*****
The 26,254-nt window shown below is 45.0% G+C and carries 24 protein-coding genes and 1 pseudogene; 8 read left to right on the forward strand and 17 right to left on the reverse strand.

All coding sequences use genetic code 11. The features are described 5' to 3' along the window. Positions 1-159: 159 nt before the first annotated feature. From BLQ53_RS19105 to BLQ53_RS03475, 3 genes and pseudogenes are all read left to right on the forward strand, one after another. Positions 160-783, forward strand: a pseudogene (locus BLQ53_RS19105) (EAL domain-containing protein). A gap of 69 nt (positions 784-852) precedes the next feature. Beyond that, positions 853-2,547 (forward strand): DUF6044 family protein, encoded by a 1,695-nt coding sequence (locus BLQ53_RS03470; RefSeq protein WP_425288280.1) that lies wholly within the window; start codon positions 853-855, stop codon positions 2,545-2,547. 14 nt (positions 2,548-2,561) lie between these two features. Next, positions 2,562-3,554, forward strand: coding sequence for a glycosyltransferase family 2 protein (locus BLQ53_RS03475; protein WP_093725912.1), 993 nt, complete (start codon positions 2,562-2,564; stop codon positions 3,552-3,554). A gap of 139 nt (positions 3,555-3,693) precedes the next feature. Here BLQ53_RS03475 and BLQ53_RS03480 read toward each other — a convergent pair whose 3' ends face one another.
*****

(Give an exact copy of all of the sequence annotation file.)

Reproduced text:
The 26,254-nt window shown below is 45.0% G+C and carries 24 protein-coding genes and 1 pseudogene; 8 read left to right on the forward strand and 17 right to left on the reverse strand.

All coding sequences use genetic code 11. The features are described 5' to 3' along the window. Positions 1-159: 159 nt before the first annotated feature. From BLQ53_RS19105 to BLQ53_RS03475, 3 genes and pseudogenes are all read left to right on the forward strand, one after another. Positions 160-783, forward strand: a pseudogene (locus BLQ53_RS19105) (EAL domain-containing protein). A gap of 69 nt (positions 784-852) precedes the next feature. Beyond that, positions 853-2,547 (forward strand): DUF6044 family protein, encoded by a 1,695-nt coding sequence (locus BLQ53_RS03470; RefSeq protein WP_425288280.1) that lies wholly within the window; start codon positions 853-855, stop codon positions 2,545-2,547. 14 nt (positions 2,548-2,561) lie between these two features. Next, positions 2,562-3,554, forward strand: coding sequence for a glycosyltransferase family 2 protein (locus BLQ53_RS03475; protein WP_093725912.1), 993 nt, complete (start codon positions 2,562-2,564; stop codon positions 3,552-3,554). A gap of 139 nt (positions 3,555-3,693) precedes the next feature. Here BLQ53_RS03475 and BLQ53_RS03480 read toward each other — a convergent pair whose 3' ends face one another.